Master Tape Sound at Home
Lord knows people have been promising that for years, from direct-to-disc recording to half-speed mastering to redithered CDs, yet the goal has remained tantalizingly out of reach—until now, perhaps. Linn Records and The Tape Project have recently proposed different ideas for delivering the master tape experience.
The Tape Project takes an analog approach, delivering 15ips 10" open-reel tapes struck directly from the original EQ'ed master tape recordings of the titles specially selected for the program. The Tape Project is the brainchild of mastering engineers Paul Stubblebine and Michael Romanowski (Paul Stubblebine Mastering), as well as Dan Schmalle of Bottlehead; they describe TTP's goal as "to make available to the discerning audiophile an analog listening experience that comes as close as possible to the experience of hearing the original master tape."
The original recordings must be analog and the music must be great, TTP says. Other than that, there are no rules about what will be issued, other than that TTP must be able to secure the rights and, of course, the master tape. Among the releases scheduled for the first year are Roy Rogers' Slide Zone, Dave Alvin's Blackjack David, Jacqui Naylor's The Number White, Malcolm Arnold Overtures (Reference Recordings), and the legendary New Philharmonia recording of Suite Espanola.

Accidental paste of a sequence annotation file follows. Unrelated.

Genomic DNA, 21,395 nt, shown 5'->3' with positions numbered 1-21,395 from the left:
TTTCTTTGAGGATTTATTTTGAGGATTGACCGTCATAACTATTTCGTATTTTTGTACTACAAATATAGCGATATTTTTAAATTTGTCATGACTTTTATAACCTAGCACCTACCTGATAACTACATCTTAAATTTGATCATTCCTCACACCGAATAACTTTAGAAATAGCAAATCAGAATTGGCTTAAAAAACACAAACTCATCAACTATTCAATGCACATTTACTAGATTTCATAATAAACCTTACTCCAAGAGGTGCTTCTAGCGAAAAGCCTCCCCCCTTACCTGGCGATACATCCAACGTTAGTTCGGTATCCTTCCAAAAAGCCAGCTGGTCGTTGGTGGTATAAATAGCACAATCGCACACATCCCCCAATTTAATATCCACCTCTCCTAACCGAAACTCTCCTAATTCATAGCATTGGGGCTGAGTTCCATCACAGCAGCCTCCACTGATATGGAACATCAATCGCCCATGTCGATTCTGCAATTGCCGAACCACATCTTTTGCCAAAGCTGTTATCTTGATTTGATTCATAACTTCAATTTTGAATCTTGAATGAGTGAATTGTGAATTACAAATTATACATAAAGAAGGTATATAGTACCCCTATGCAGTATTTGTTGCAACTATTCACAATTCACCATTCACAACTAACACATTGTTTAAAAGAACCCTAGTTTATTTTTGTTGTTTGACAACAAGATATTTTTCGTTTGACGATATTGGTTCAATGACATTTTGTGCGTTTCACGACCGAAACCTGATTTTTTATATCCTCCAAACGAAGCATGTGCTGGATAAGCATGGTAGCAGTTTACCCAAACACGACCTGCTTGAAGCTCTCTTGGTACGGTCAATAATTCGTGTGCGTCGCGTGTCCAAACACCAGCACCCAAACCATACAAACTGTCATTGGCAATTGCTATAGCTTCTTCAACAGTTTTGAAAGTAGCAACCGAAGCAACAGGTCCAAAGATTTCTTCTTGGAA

TTP offers two subscription models: charter ($2000) and selective ($1200). Charter subscriptions deliver all ten titles released in 2007 with low, matching serial numbers. A selective subscription lets the subscriber choose six titles from the complete release. The first titles should roll out by late March or early April.
Linn Records is taking a slightly different approach by offering select titles from its catalog as "Studio Master" 24-bit WMA lossless downloads. The label says the recordings "are what we used to produce the production version of our CD releases." No DRM is attached (yay!). The cost per track is $2.75; whole discs cost $24, no matter how many tracks are involved, which makes the 138 minute Messiah (Dublin version, 1742) by the Dunedin Consort a stone bargain.